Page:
• Decomposing Modernity: Images of Human Existence in the Writings of Ernest Becker

      Olthuis, James H.; Martin, Stephen William; Institute for Christian Studies (Institute for Christian Studies, 1992-12)
    • An Introduction to Lacanian Psychoanalysis: Seminars 1 and 2

      Olthuis, James H.; Martin, Noah; Institute for Christian Studies (Institute for Christian Studies, 2008-01)
      My thesis is an introduction to Lacanian Psychoanalysis--and assumes all of the connotations of the word "introduction". I have tried to make it as clear and simple as possible, constantly reiterating each point in hopes that the reader will find some sort of conceptual handle in which to gain access to Lacan's world. This thesis begins with an attempt to situate the Lacanian project in its historical and theoretical context. I proffer the contributing factors that led Lacan to initiate his Seminar followed by the theoretical tasks he wished to accomplish therein. I then transition into a discussion dealing with the underlying mechanisms of language that form Jacques Lacan's specific strand of psychoanalysis.With Lacan's understanding of the functioning of the signifier in place I shift into a topological discussion of the individual symbolic concepts crucial to an understanding of the nature of Lacanian psychoanalysis. Throughout this discussion I endeavor to show how the concepts interrelate and influence the formation of all the parts of the nascent amorphous theoretical whole; all the while drawing on examples from popular culture in order to illustrate these concepts to the non-specialized reader.In the third and final section of the thesis I discuss how these concepts are manifest in the psychoanalytic practice--the actually existing analytic session. I venture a guess at how these concepts effect the work of the analyst and the analysand in order to suggest an explanation of what the terminus of analysis looks like.
    • Hannah Arendt and the Disappearance of the Political in the Modern Age

      Zylstra, Bernard; Koyzis, David Theodore; Institute for Christian Studies (Institute for Christian Studies, 1982-01)
    • At What Price? The Fruits of Truth as Agreeable Leading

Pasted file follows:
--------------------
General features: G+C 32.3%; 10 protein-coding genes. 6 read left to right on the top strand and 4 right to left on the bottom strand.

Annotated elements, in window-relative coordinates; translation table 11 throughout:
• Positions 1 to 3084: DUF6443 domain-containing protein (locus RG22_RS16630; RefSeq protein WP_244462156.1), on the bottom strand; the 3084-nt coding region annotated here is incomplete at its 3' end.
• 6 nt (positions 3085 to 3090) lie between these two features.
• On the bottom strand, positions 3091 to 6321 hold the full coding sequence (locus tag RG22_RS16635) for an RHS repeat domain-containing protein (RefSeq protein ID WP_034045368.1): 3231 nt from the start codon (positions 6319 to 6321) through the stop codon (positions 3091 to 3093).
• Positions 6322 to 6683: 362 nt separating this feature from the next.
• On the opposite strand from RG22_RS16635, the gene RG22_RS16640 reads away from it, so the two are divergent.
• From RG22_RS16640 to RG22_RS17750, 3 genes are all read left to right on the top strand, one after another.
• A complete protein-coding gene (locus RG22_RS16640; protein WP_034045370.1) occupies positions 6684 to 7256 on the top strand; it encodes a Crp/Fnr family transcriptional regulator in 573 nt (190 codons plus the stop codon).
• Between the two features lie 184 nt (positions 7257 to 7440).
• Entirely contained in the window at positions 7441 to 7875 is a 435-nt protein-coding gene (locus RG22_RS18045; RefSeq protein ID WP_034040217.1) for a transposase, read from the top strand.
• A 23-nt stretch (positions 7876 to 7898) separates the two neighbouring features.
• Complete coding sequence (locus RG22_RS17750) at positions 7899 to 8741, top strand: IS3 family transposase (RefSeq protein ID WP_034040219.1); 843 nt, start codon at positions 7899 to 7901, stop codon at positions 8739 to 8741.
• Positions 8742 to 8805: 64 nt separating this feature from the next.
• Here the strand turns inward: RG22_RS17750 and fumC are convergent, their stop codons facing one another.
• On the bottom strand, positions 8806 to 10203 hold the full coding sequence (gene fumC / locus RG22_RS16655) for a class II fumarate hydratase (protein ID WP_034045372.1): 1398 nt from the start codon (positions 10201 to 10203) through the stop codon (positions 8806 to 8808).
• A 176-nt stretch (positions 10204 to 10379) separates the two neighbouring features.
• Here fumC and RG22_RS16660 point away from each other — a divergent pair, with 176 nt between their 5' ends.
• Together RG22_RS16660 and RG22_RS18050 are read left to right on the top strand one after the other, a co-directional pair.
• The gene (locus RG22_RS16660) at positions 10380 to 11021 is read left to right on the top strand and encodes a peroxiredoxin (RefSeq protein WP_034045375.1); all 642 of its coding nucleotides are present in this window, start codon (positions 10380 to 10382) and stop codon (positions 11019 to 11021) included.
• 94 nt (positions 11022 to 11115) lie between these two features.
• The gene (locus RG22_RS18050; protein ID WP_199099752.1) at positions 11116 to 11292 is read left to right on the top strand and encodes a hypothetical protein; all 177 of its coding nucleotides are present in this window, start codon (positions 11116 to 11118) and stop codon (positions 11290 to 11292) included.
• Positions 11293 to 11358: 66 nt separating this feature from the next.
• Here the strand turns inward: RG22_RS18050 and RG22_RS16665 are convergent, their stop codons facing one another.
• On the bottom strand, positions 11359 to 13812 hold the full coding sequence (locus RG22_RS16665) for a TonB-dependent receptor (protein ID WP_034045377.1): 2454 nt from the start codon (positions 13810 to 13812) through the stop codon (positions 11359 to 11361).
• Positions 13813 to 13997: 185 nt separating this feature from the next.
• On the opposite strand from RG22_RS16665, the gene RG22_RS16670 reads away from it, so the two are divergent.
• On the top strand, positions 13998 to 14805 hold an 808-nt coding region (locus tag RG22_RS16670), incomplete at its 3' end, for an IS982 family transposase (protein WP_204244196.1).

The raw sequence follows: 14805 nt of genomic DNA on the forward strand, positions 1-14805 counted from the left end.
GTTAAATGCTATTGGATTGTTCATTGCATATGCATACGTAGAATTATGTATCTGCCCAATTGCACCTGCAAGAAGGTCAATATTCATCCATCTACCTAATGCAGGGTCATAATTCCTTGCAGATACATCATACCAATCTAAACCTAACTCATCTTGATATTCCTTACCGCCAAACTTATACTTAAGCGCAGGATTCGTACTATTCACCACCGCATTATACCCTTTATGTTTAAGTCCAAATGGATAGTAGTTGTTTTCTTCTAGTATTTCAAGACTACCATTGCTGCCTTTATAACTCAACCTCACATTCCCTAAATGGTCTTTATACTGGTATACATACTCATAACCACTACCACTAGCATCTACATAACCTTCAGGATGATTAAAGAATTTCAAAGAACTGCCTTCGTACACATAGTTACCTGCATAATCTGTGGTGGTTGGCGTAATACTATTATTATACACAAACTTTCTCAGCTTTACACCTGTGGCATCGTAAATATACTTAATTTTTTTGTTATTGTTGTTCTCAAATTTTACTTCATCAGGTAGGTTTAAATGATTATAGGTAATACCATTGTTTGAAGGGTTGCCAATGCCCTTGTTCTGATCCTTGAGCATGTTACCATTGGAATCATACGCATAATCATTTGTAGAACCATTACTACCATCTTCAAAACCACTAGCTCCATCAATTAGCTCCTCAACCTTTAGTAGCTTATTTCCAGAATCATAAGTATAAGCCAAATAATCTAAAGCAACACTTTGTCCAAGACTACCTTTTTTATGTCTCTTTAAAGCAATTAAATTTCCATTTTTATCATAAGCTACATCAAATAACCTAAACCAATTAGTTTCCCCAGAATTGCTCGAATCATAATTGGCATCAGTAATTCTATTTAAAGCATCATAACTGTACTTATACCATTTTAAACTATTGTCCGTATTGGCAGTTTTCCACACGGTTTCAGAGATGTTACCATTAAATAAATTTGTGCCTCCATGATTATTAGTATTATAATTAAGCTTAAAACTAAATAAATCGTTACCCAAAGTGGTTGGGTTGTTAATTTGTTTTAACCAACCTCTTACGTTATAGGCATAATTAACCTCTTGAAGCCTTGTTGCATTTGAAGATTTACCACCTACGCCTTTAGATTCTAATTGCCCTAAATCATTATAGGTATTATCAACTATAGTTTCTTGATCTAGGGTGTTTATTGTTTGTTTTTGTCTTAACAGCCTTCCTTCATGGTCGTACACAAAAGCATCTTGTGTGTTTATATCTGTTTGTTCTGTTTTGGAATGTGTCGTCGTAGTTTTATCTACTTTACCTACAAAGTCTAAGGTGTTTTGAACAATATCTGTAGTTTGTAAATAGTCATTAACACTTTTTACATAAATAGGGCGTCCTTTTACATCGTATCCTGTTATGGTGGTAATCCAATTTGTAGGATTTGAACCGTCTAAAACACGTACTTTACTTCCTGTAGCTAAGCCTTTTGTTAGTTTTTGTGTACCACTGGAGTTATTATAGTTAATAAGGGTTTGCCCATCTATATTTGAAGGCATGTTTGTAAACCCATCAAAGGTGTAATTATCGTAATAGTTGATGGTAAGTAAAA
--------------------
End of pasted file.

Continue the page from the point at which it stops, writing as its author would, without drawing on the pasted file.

Hart, Hendrik; Klemp, Mathew E.; Institute for Christian Studies (Institute for Christian Studies, 1996-08)
    • Renegotiating Body Boundaries at the Dawn of a New Millenium

      Olthuis, James H.; Kerkham, Ruth H.; Institute for Christian Studies (Institute for Christian Studies, 1998-08)
    • The Nature of Critical Theory and Its Fate: Adorno vs. Habermas, Ltd.

      Zuidervaart, Lambert; Klaassen, Matthew J.; Institute for Christian Studies (Institute for Christian Studies, 2005-10)
      Jurgen Habermas argues for a paradigm change in critical theory from Theodor W. Adorno's philosophy of consciousness to his own linguistically-turned theory. Habermas claims that Adorno's conception of reason sets up an antagonistic relationship between subject and object that can only be overcome by a non-rational mimesis with nature. This thesis defends Adorno against Habermas, and argues that the linguistic turn is a mistake. Chapter 1 outlines Habermas's critique, and corrects some of his specific misunderstandings of Adorno. Chapter 2 offers a positive defense of Adorno. By means of an expanded notion of nature, Adorno shows how the relation between subject and object need not be the antagonistic one characteristic of so much of modern philosophy. Chapter 3 argues that it is not Adorno's dialectical thought, but Habermas's linguistically-turned critical theory that suffers from an inability properly to articulate the relation between subject and object.
    • The Triunity of Life: On the Unity of the Vollenhoven Project